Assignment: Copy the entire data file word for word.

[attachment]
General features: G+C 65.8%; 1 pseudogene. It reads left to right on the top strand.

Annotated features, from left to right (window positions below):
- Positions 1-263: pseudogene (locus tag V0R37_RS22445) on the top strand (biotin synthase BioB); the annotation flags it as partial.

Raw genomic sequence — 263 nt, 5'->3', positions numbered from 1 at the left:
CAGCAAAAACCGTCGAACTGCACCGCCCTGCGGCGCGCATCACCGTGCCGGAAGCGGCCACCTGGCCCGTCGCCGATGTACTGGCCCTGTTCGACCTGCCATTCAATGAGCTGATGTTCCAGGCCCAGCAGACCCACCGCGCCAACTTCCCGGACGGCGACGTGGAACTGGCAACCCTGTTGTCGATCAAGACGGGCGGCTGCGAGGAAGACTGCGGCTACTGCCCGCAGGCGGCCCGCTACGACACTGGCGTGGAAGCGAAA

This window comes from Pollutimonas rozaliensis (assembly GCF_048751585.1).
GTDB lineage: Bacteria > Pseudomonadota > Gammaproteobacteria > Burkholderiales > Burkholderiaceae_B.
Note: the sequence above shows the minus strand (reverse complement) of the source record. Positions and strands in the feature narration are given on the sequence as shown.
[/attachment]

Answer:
General features: G+C 65.8%; 1 pseudogene. It reads left to right on the top strand.

Annotated features, from left to right (window positions below):
- Positions 1-263: pseudogene (locus tag V0R37_RS22445) on the top strand (biotin synthase BioB); the annotation flags it as partial.

Raw genomic sequence — 263 nt, 5'->3', positions numbered from 1 at the left:
CAGCAAAAACCGTCGAACTGCACCGCCCTGCGGCGCGCATCACCGTGCCGGAAGCGGCCACCTGGCCCGTCGCCGATGTACTGGCCCTGTTCGACCTGCCATTCAATGAGCTGATGTTCCAGGCCCAGCAGACCCACCGCGCCAACTTCCCGGACGGCGACGTGGAACTGGCAACCCTGTTGTCGATCAAGACGGGCGGCTGCGAGGAAGACTGCGGCTACTGCCCGCAGGCGGCCCGCTACGACACTGGCGTGGAAGCGAAA

This window comes from Pollutimonas rozaliensis (assembly GCF_048751585.1).
GTDB lineage: Bacteria > Pseudomonadota > Gammaproteobacteria > Burkholderiales > Burkholderiaceae_B.
Note: the sequence above shows the minus strand (reverse complement) of the source record. Positions and strands in the feature narration are given on the sequence as shown.